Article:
Ziggurat brings Roguelike procedurally generated content along with the twitch reactions of a first-person shooter, all inside a fantasy comic aesthetic. It’s Tower of Guns but with magic, and it’s brilliant.
Of course calling Ziggurat a Roguelike stretches the subgenre’s definition a little bit. Much like the analogous Tower of Guns, it’s more Rouge-inspired, with the takeaway features being permadeath and procedurally generated levels and enemy layouts. Additionally, Ziggurat’s setting is high fantasy, you’re an apprentice sorcerer looking to join a powerful brotherhood, in order to do so you must enter and survive the five levels of a ziggurat. Each level steadily grows in size and is filled with deadlier foes culminating in a boss. You must search the labyrinthine ziggurat levels for a key to open a portal to the next level which also reveals that level’s boss.
The narrative is superficial and brief but does its job in setting up your driving force for entering the Ziggurat initially. Additional, nuggets of story can be found as scrolls within the levels that flesh out the world a little more but mostly talk of the dangers the ziggurat holds. It mostly fades into the background, but ultimately it’s not missed – after your first attempt the compulsion to replay is inescapable.
The primary hook that drags you in is how consistently fair each attempt at the ziggurat is – a remarkable trait for a game with procedurally generated challenges. Enemies are well-balanced to a predictable difficulty curve that’s easy to anticipate and prepare for, and the perks you obtain through exploration or levelling are a choice between different approaches to combat rather than the random empowering or restraining of your character. As such it encourages you to play differently rather than stacking the odds against you or overpowering you.
When you level up you’re provided a choice between two perk cards. Often it’s a choice between increased health and increased mana, but as you level up further those choices expand to sacrificing health or mana for the other. Mixing and matching these perks essentially allows you to create the classic classes from first-person shooters – sacrificing mana for health builds you a tank, meanwhile, the opposite moves you towards damage per second (DPS), etc. and while your choices won’t always allow you to build towards the play style you necessarily prefer, asking you to adapt to a different style rather than relying on grinding or lucky dice rolls is a far less frustrating process.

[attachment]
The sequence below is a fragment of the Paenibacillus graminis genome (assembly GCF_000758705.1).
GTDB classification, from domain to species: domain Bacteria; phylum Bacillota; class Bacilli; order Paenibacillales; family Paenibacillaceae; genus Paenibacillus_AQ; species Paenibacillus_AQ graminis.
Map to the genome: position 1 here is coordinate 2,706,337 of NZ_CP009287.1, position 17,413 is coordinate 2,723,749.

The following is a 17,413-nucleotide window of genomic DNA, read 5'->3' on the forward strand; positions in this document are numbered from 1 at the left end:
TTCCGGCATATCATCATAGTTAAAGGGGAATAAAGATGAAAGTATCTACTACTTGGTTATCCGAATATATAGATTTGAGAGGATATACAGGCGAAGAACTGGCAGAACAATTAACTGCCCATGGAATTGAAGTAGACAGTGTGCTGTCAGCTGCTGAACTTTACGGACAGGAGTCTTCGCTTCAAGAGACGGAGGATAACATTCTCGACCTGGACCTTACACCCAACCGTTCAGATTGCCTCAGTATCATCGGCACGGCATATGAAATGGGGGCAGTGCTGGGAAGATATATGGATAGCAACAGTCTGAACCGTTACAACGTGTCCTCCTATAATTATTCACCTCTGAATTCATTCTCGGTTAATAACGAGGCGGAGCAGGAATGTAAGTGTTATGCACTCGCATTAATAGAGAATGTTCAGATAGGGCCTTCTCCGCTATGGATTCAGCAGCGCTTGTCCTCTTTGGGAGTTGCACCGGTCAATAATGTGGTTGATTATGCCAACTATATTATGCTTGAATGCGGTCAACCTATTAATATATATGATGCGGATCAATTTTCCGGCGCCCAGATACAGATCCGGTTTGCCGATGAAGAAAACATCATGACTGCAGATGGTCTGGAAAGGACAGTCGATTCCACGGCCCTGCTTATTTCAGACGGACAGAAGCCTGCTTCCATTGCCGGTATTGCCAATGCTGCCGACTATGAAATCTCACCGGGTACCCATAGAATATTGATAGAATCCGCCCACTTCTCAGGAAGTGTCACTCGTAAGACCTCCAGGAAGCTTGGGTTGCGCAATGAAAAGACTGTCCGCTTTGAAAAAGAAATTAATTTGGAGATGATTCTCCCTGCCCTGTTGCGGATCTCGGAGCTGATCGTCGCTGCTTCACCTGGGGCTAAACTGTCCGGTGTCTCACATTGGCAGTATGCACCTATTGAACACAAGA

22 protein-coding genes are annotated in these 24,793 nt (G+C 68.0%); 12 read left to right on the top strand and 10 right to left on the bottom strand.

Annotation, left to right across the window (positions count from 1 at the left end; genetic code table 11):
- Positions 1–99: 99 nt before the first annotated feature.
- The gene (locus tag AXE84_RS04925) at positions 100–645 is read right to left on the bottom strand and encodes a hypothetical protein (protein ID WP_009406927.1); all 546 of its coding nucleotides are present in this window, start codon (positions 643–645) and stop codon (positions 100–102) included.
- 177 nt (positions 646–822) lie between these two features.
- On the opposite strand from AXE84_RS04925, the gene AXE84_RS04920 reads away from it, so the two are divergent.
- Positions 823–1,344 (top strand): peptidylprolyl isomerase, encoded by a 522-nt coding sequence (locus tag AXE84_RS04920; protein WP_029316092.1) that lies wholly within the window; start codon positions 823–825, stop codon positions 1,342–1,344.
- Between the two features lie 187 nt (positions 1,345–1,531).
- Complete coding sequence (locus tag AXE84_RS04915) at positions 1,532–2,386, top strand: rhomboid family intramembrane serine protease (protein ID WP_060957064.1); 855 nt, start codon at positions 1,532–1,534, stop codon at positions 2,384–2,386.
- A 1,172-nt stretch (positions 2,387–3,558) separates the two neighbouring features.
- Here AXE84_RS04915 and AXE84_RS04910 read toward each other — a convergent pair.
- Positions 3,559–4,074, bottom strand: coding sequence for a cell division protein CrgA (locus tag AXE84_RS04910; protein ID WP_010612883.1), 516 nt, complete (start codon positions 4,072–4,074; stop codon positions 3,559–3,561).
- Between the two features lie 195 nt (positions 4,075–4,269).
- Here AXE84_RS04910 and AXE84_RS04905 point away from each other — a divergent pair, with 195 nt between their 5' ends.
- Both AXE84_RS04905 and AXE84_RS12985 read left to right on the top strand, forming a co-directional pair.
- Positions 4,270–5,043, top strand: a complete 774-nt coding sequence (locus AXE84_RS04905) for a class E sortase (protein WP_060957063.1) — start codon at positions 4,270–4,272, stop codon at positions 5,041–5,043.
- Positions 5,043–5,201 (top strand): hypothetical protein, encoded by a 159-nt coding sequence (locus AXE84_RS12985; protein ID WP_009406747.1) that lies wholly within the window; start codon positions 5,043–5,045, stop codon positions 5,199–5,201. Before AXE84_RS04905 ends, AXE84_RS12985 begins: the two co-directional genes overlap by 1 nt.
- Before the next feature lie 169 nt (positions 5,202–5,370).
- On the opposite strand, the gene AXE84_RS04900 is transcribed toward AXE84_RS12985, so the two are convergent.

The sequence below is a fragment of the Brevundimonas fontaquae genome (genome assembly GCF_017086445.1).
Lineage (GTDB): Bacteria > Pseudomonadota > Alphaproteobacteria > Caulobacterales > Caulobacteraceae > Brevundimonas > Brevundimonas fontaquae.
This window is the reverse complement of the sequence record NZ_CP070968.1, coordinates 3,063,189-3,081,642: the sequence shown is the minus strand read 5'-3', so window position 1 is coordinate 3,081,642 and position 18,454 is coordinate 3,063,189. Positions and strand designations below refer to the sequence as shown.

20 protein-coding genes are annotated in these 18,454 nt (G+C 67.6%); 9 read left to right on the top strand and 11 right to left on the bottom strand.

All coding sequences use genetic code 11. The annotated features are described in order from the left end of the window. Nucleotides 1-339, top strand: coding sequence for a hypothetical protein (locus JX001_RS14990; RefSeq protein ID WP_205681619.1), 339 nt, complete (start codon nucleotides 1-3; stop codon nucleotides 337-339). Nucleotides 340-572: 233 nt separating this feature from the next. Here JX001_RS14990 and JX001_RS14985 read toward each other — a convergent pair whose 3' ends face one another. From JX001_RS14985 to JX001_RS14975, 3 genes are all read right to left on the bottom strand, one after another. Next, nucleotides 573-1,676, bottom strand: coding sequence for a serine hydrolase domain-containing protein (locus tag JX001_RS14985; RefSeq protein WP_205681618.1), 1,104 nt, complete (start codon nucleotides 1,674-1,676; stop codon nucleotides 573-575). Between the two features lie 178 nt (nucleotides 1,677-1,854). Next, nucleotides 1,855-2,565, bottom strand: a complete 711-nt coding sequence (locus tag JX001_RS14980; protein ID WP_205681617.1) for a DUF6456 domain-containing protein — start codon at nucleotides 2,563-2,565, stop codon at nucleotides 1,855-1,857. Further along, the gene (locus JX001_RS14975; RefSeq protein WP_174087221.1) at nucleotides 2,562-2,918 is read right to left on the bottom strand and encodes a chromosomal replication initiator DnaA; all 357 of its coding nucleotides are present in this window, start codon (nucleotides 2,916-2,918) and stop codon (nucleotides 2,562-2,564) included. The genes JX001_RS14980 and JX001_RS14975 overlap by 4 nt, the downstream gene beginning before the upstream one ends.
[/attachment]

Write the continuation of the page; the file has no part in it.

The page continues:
You adventure through the ziggurat in first-person, starting out with your trusty wand and gaining more weapons as you search and find them. Each weapon is magically powered – sceptres, guns and more can be found and swapped out to fill your four weapon slots, each using a different pool of mana which acts like ammo to be refilled by picking up crystals dropped by defeated foes. It plays like a first-person shooter, with the nostalgic fast paced strafing action of titles such as Hexen or Doom. It’s terrific, intense fun.
Occasional areas are subject to procedurally generated effects, such as increased or decreased weapon’s damage, character speed or fire rate. Additionally, there are traps to look out for and challenge rooms that pit you against a large horde of enemies or a difficult platforming and trap dodging challenge with a reward at the end. Indeed the ziggurat is a treacherous place, tempting you to conquer its challenges for those extra perks and weapons that might help you survive the bosses and their minions. However, if you die it’s back to the beginning.
However, by achieving specific objectives, such as killing a certain amount of enemies, other characters are unlocked for you to take into the ziggurat, each with different starting stats or wands offering a different experience and challenge. Unlocking the large roster and trying to conquer the ziggurat is a compelling experience for the completionist, but more than that it’s remarkably fun and satisfying thanks to it’s fast paced casting/shooting mechanic and fair procedurally challenges.
Additionally, Ziggurat is a very good looking game. A colourful palette makes the dungeons bright rather than dreary and the particle effects for spells more impressive. There’s also a light-hearted philosophy to the enemy design that brings a smile to your face, with their exaggerated features and odd sounds. Furthermore, secret areas have a picture on the wall representing a game from developer Milkstone Studio’s portfolio, with text appearing giving a brief history. Meanwhile, the subtle shaking of the controller as you approach an edge gives you a terrific indicator that makes first-person platforming that much easier and quicker. Indeed, Ziggurat is full of thoughtful design choices and personality.
Ziggurat is a fun and accessible Roguelike with precisely the kind of refinements you’d expect from a modern action shooter, but one that channels the spirit of older, fast paced titles. There are occasions where the action becomes a bit too intense and the framerate chugs, but otherwise this is a spectacular dungeon crawling FPS that’s different every time you play but never falls into the pit of being unfair.
Thanks to Xbox for supplying TiX with a download code
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